I know there are many things and people that led me to be an artist. My mom instilled in me a deep sense of justice, which may have opened me up to my longtime admiration of Malcolm X and his power with language. My dad always encouraged me to write stories. My older brother introduced me to hip-hop and theater. I wanted to be heard. I wanted to be felt. I wanted to feel a sense of connection with the people around me and when they laughed or awed at something that I thought of, it let me know that my thoughts and feelings were valid and even useful.
I’ve had many mentors, most notably gospel singer Kevin Archie and performance artist Marc Bamuthi Joseph, who recognized something in me before I could recognize it in myself. I am forever grateful to them for that. Those folks inspired me to take my art to the next level and beyond.
How has your approach to writing and performing changed throughout the years?
I think performing throughout the country has made me stretch the idea of the audience I have in mind when I write. It helped me determine what things were universal regardless of region, background, race, class, etc. I always have to write with an audience in mind and so over the years that audience in my mind has grown. It makes me zone in on the parts of me that speak to all people. I’m still learning and growing and changing.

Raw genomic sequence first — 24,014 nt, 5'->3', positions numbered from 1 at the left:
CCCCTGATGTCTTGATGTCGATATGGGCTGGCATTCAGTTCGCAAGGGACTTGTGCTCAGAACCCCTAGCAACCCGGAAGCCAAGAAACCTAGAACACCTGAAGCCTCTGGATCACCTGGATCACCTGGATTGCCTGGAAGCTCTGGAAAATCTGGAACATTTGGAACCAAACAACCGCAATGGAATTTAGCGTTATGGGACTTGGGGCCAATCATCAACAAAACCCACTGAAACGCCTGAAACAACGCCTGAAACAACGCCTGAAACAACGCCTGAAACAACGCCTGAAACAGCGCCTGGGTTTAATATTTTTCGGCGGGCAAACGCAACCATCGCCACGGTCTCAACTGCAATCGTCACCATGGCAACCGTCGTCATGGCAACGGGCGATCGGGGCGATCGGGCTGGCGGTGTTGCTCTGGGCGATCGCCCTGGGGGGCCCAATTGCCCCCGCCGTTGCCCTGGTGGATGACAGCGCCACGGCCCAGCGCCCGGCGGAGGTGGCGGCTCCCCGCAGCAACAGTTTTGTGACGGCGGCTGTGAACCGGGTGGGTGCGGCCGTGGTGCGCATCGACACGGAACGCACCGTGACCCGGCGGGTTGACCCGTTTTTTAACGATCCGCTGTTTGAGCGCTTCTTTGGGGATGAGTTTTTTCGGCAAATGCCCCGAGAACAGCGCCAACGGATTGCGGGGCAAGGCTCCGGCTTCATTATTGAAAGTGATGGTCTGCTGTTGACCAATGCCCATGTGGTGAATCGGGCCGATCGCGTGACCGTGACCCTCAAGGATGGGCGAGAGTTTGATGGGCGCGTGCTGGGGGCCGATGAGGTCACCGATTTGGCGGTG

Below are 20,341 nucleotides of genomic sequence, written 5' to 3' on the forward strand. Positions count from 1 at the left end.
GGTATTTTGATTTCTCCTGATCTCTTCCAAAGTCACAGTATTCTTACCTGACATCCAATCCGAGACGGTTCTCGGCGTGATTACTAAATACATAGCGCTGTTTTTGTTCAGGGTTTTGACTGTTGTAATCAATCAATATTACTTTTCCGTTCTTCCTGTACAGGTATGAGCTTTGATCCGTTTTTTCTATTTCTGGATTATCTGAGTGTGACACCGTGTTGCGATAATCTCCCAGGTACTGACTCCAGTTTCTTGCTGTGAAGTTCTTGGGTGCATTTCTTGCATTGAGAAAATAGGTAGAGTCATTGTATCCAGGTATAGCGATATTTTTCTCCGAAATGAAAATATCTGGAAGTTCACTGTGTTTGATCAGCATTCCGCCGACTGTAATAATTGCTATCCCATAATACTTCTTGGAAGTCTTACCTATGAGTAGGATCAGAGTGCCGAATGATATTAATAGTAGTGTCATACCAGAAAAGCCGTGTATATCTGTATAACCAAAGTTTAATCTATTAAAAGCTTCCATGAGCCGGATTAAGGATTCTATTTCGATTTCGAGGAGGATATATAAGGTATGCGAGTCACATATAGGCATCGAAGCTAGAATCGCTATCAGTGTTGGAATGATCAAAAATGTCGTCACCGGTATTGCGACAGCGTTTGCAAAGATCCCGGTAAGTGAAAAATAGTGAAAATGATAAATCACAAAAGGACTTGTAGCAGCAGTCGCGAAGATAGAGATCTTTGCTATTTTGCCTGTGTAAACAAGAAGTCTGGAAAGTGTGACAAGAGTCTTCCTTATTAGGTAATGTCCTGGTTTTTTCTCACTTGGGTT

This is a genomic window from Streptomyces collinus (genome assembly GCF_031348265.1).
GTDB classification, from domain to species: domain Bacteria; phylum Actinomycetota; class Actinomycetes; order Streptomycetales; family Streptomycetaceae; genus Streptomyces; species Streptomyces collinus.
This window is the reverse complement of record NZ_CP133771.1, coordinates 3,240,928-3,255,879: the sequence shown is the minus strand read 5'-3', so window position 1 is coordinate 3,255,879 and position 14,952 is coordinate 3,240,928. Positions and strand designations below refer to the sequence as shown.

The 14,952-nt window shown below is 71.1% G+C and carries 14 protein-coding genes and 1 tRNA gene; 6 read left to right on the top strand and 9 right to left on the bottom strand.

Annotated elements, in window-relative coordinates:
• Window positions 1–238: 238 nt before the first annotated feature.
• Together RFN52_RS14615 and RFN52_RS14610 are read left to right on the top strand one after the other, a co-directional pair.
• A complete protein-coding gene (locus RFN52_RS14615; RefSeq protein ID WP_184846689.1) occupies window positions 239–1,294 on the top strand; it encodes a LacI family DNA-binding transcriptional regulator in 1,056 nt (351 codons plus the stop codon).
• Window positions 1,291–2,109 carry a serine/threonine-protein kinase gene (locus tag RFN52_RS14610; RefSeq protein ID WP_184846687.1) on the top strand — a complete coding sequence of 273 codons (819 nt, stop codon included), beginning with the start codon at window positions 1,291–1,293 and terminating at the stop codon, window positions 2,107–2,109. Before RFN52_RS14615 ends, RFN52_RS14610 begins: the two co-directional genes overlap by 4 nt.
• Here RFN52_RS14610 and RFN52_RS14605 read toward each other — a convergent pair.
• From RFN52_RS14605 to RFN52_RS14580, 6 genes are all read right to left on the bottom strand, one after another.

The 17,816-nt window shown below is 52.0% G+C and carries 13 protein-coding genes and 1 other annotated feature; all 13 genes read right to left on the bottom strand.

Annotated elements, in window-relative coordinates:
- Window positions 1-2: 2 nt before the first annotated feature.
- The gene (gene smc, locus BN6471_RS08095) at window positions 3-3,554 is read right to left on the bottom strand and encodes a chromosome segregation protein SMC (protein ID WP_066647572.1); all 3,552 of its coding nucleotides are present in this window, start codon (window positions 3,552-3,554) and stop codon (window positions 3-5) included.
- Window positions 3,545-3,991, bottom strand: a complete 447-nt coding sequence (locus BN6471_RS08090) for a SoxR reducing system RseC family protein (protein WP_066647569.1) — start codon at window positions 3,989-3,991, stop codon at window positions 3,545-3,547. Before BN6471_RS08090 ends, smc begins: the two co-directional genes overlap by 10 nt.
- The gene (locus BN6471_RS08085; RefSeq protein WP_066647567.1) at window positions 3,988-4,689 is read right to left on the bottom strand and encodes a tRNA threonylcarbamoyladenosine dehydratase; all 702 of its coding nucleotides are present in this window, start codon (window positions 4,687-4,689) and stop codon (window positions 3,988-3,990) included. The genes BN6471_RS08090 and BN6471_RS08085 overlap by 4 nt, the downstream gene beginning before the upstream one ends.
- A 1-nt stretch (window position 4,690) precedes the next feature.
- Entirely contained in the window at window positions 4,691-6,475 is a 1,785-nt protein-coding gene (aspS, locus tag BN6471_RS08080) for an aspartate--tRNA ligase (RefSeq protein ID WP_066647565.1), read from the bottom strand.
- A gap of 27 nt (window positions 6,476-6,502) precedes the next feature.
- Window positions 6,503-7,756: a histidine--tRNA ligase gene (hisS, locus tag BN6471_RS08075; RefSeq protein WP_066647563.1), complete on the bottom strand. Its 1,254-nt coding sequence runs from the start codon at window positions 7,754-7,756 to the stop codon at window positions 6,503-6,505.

What kinds of advice do you give young people and students as you conduct workshops in all the cities you visit?
Anything embarrassing makes for a great story! Confront your shame. Investigate the things that keep coming back to you. Keep writing! Keep performing!
Dahlak will perform an excerpt from Spiritrials this Saturday, December 10 at 7:30pm at Outpost Performance Space in Albuquerque, New Mexico. Spiritrials is a one-man play about “what happens when too many Saturday nights are blended seamlessly into Sunday morning. It’s for that time of the night when sobriety sets back in but the promise of salvation is still so far…’a dark gospel blue.'”
About Dahlak Brathwaite: Dahlak is a multi-faceted hip-hop artist who draws upon his abilities as a musician, actor, and poet to create a dynamic, spellbinding performance. Since launching into the national spoken word scene by winning the Brave New Voices international Poetry Slam (as now seen on HBO), he has performed on the Tavis Smiley Radio show and the past two seasons of “Russell Simmons presents Def Poetry Jam.” This is the second time Dahlak has worked with Marc Bamuthi Joseph, writing and performing in Scourge—a play that the Boston Globe hailed as “explosive.” As a member of the group iLL-Literacy, Dahlak has showcased his seamless, blend of hip-hop, theater, and spoken word throughout the US and overseas. Dahlak is originally from Sacramento, and now based in Brooklyn.